Thursday, February 21, 2013

5 Important Considerations When Reviewing Products at HIMSS 2013

The majority of people meeting with HIMSS exhibitors are probably looking for products to meet a specific business need; like a computer-assisted coding tool to assist with their ICD-10 project.  Or perhaps a revenue cycle management application to improve cash flow.  As you view the hundreds of companies exhibiting at HIMSS, I suggest keeping these five considerations in mind:
                                                
Built with Open Components
Is the vendor software built with any “open component technologies?” An “open platform” design is no longer enough. Healthcare platforms built with “open component technologies” can be layered together and achieve greater value from the sum of their individual parts.

Utilizes an “As-a-Service” Business Model
Service-oriented business models are key to taming technical and financial challenges associated with modern software products. Look for vendors with SaaS (software), PaaS (platform) and/or IaaS. (infrastructure) business models.

Uses “Vendor-Agnostic” Standard(s)
Being locked into any specific “standard” – especially a standard developed and perpetuated by a vendor or small group of vendors - is not a good thing. Look for products that use the most open and accessible development languages, file systems and operating software available.

Allows Easy Entry and Exit of Your Data
Does the product include the ability to integrate, exchange, translate and manage data securely and on a bi-directional basis?  Ideally, the architecture of the product would allow "interface enabling" on a realistic and cost-effective basis.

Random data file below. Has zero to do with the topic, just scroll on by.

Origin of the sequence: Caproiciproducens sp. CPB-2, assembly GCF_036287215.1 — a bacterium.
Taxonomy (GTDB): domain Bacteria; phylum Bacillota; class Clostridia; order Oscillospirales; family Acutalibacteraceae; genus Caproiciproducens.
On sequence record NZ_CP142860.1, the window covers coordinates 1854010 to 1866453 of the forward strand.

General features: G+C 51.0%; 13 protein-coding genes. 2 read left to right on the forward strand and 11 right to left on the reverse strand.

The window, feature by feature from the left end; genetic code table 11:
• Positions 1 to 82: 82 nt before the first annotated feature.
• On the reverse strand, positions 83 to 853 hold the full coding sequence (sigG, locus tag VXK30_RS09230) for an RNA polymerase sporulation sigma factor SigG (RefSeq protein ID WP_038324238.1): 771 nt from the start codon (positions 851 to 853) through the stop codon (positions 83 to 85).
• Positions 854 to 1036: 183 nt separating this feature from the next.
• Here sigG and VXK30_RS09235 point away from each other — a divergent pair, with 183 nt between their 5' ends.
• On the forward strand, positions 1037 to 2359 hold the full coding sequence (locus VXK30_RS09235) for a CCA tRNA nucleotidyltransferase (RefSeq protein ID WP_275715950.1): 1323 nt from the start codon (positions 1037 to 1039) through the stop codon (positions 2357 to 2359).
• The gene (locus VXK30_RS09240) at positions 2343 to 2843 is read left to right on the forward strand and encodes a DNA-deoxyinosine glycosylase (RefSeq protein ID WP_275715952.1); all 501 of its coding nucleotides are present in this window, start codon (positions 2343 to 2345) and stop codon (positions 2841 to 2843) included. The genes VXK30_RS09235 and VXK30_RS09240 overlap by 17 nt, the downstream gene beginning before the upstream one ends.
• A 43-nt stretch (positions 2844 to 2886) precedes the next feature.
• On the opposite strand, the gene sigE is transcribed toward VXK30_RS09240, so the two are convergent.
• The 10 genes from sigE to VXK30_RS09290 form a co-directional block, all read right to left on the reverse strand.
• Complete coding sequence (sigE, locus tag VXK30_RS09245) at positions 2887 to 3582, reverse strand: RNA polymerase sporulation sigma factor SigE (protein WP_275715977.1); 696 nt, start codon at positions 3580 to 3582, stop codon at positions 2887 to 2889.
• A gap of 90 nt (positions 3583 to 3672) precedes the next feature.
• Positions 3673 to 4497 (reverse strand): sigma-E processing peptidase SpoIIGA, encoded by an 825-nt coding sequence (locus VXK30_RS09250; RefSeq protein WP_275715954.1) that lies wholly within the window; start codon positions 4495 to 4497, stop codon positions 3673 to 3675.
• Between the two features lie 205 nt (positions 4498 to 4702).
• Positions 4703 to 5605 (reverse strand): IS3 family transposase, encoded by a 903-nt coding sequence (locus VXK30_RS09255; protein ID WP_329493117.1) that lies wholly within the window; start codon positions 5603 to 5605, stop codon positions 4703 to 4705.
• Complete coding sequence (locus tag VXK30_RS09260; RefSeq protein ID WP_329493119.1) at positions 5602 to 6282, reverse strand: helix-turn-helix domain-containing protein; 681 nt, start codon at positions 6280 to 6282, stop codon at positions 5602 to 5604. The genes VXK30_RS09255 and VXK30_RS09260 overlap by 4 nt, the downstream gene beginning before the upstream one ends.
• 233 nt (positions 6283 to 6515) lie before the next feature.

Available Expertise, Guidance & Tools
What degree and combination of business, technical and operational expertise will be needed to get up and running on the product? Will a lot of expensive and potentially hard to find consulting services be needed to implement, configure and operate the product?  Can the vendor provide education, training and knowledge transfer supported via best practices and on a collaborative basis?

So while you walk the exhibitor halls of HIMSS 2013 looking for new products to enable your healthcare mission, consider how the above may impact the overall value and longevity of the product(s) you eventually select.

Wednesday, February 6, 2013

ICD-10 Topics at the Healthcare Mandate Summit


On Tuesday and Wednesday of this week, Edifecs sponsored the Healthcare Mandate Summit to bring together some of the top payers, providers and industry experts in the country to discuss compliance with multiple healthcare mandates.  Here’s some info on the ICD-10 mandate that I gleaned from the #MandateSummit hashtag 

Best Practices and Observations

1. Assess and quantify financial risk, use ROI to allocate budget and resources for...
2. Recommends holding contingency $$ at program level vs. project. Speeds reallocation
3. Budget is "lean and mean" hired a full-time project controller to manage
4. Highly disciplined schedule risk management. Deliver early & often vs. big-bang
5. ICD-10 is one of the biggest resource constraints is domain knowledge. Staff turnover and wage jumps are increasing.